- What other alternatives there are beyond the basic income idea for the millions that won’t be part of the knowledge ecosystem as it is clear that not every person that loses a job will find a new one. A pre-emptive thinking should be conducted to prevent market turbulences in disrupted industries. An interesting question is how does the growth in population on the planet impacts this equation.
The main point I took from today is to be careful when designing AI tools which are designated towards a specific purpose and how they can be exploited to achieve other means.
UPDATE: Link to my story on the OECD Forum Network.
Recently I’ve been thinking about the intersection of blockchain and AI and although several exciting directions are rising from the intersection of the technologies I want to explore one direction here.
One of the hottest discussions on AI is whether to constraint AI with regulation and ethics to prevent apocalyptic future. Without going into whether it is right or wrong to do so, I think that blockchain can play a crucial role if such future direction materialize. There is a particular group of AI applications, mostly including automated decision making, which can impact life and death. For example, an autonomous driving algorithm which can take a decision that will eventually end with an accident and loss of life. In a world where AI is enforced for compliance with ethics then accountability will be the most crucial aspect of it. To create the technological platform for accountability we need to be able to record decisions taken by algorithms. Documenting those decisions can take place inside the vendor database or a trusted distributed ledger. Recording decisions in the vendor database is somewhat the natural path for implementation of such capability though it suffers from lack of neutrality, lack of authenticity and lack of integrity. In a way, such a decision is a piece of knowledge that should reside in the public domain while maintaining the privacy of the intellectual property of the vendor. Blockchain as a trusted distributed ledger can be the perfect paradigm for saving such evidence of truth about decisions taken by machines, evidence that can stand in court.
The question is whether such blockchain will be a neutral middleware shared by the auto vendors or a service rendered by the government.
The story of the Tower of Babel (or Babylon) has always fascinated me as God got seriously threatened by humans if and only they would all speak the same language. To prevent that God confused all the words spoken by the people on the tower and scattered them across the earth. Regardless of the different personal religious beliefs of whether it happened or not the underlying theory of growing power when humans interconnect is intriguing and we live at times this truth is evident. Writing, print, the Internet, email, messaging, globalization and social networks are all connecting humans — connections which dramatically increase humanity competence in many different frontiers. The development of science and technology can be attributed to communications among people, as Issac Newton once said “standing on the shoulders of giants.” Still, our spoken languages are different, and although English has become a de-facto language for doing business in many parts of the world yet there are many languages across the globe, and the communications barrier is still there. History had also seen multiple efforts to create a unified language such as Esperanto which did not work eventually. Transforming everyone to speak the same language seems almost impossible as language is being taught at a very early age so changing that requires a level of synchronization, co-operation, and motivation which does not exist. Even when you take into account the recent highly impressive developments in natural language processing by computers achieving real-time translation of the presence of the medium will always interfere. A channel in the middle creating conversion overhead and loss of context and meaning.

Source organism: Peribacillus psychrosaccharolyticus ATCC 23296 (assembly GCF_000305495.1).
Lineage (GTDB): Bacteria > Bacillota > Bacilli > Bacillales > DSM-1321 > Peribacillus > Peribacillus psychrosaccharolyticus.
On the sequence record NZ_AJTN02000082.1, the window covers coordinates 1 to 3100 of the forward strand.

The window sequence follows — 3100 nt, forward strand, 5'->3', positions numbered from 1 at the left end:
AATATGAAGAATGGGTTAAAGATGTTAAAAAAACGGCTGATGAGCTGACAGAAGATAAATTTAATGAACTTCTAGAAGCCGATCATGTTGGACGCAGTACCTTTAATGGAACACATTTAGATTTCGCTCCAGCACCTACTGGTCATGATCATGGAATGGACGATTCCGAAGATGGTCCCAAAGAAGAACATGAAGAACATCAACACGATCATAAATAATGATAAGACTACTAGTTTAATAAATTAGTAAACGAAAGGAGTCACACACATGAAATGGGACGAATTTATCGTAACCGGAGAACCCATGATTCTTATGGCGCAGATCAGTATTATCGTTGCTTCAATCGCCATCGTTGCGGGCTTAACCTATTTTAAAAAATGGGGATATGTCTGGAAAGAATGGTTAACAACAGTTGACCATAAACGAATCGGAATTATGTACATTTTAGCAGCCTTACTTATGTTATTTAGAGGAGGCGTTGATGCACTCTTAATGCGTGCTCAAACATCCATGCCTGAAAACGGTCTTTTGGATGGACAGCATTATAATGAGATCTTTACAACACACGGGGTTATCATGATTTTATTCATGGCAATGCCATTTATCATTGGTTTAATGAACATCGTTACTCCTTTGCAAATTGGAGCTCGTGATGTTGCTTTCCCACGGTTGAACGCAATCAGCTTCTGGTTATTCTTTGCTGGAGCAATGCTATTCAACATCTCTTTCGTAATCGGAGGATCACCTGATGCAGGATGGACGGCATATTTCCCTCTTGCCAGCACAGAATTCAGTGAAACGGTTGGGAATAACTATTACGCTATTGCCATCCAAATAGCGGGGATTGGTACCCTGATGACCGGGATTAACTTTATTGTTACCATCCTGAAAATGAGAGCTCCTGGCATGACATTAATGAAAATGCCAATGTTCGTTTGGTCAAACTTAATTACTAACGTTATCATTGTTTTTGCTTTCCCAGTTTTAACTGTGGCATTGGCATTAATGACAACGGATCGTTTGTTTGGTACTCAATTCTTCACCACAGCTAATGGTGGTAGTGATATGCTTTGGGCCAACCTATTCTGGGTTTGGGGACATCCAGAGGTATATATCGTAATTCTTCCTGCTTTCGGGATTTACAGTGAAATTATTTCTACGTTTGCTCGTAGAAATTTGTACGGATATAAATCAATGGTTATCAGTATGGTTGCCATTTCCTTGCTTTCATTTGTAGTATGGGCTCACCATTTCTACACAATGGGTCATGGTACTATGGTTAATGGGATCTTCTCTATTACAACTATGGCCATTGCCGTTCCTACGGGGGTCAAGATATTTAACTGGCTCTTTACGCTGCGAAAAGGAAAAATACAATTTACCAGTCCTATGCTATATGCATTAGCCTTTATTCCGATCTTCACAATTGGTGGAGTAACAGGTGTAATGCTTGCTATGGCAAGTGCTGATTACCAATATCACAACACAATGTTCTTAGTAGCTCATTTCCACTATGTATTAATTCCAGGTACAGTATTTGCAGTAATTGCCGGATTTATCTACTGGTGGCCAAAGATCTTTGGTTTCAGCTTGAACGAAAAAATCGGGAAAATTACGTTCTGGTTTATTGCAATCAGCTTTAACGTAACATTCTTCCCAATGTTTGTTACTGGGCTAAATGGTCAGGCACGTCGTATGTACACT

Artificial Intelligence can be on its path to change that, reverting the story of the Tower of Bable.
Different emerging fields in AI have the potential to merge and turn into a platform used for communicating with others without going through the process of lingual expression and recognition:
Avatar to Avatar
One direction it may happen is that our avatar, our residual digital image on some cloud, will be able to communicate with other avatars in a unified and agnostic language. Google, Facebook, and Amazon build today complex profiling technologies aimed to understand user needs, wishes and intentions. Currently, they do that to optimize their services. Adding to these capabilities means of expression of intentions and desires and on the other side, understanding capabilities can lead to the avatar to avatar communications paradigm. It will take a long time until these avatars will reflect our true self in real-time but still many communications can take place even beforehand. As an example let’s say my avatar knows what I want for birthday and my birthday is coming soon. My friend avatar can ask at any point in time my avatar what do I want to get for my birthday and my avatar can respond in a very relevant manner.